I’m not entirely sure why.
I suppose part if it is the familiarity. You know how the show is going to play out and it is fun to try and figure out “the twist.” Much like watching a M. Night Shyamalan film, you know its coming and it’s not that hard to guess.
Of course watching people turn on each other and connive their way to the top while insisting they have told no lies and plunged no knives in anyone’s back makes me laugh. I’m still amazed at the faux hurt on contestant’s faces at tribal councils when they realize they got outplayed. Their only regret is they didn’t think of it first.
Says Jeff Probst: “In the first or second episode, there’s a moral dilemma for somebody who gets offered alliances by two different groups and finds themselves in the catbird seat. Ethically, [this person] is already conflicted and says, `I don’t want to betray anyone; it’s really challenging for me right now, but it’s the best position to be in.’ If you are ethically challenged, and you’re competing for a million dollars, what do you do? That question never gets old.”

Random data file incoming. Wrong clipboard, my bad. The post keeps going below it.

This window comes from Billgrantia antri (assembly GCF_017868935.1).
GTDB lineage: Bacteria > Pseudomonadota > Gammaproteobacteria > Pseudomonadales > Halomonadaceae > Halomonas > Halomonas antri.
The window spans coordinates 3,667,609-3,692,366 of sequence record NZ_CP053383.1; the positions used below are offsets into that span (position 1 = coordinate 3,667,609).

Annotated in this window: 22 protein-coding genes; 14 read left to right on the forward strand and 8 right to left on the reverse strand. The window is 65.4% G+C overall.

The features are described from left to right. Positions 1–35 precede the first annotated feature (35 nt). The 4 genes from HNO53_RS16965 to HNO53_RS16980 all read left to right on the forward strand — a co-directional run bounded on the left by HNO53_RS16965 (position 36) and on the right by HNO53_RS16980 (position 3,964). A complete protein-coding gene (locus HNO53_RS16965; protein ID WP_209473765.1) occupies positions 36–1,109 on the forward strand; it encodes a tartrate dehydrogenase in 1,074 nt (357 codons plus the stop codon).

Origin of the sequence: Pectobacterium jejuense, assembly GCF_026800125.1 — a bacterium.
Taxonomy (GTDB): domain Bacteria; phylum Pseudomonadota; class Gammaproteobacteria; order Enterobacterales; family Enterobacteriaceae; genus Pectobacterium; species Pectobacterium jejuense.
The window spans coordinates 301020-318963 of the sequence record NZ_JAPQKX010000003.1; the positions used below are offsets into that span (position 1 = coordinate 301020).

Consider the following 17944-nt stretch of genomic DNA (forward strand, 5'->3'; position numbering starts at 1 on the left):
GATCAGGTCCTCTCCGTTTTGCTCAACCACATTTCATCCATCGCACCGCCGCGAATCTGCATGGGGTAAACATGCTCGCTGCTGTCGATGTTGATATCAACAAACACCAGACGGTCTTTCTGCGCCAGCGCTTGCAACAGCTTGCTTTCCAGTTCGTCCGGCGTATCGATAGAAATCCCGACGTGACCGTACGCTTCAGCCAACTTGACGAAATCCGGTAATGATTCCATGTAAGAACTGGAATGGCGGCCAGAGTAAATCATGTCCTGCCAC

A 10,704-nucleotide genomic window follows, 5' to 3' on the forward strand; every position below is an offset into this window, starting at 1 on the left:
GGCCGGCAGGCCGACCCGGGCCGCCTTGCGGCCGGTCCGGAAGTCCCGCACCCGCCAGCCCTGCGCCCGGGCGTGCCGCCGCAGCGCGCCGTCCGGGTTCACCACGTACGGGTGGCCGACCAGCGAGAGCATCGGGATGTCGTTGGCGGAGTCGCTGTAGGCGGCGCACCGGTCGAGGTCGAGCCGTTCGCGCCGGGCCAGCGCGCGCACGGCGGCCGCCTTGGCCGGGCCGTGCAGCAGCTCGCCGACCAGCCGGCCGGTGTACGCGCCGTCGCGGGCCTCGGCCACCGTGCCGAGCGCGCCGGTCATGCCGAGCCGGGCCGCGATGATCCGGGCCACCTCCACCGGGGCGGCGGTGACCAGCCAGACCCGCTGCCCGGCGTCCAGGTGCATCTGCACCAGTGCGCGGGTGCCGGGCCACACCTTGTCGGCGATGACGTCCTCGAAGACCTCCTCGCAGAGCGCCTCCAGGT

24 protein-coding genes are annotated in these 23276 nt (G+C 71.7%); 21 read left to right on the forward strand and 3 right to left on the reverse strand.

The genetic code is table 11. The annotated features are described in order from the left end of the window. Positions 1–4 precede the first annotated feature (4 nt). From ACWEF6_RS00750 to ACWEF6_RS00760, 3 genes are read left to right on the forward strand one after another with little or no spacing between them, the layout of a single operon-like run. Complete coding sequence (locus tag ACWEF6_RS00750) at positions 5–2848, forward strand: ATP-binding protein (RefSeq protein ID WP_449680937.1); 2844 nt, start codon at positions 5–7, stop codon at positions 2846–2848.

Probst also said the show isn’t scripted, but we all know that isn’t exactly accurate. The survivors are carefully picked and placed together in an artificial environment where they are manipulated in Truman Show-esque manner. They are filmed the entire time and then days of footage are distilled down into under an hour of air time after producer Mark Burnett knows who wins. But other than that, it’s just like real life.
This year they are breaking up the teams into four at the beginning: old men, old women, young men, and younger women. Except they use the word “older” as a way to explain why 32 and 35-year-olds are finding themselves on those teams. Old my ass. Anyway, I suppose it’s a way to weed out a few players right off the get go, so I’m interested to see how it plays out.
So forget the Olympics, theses are the real Games.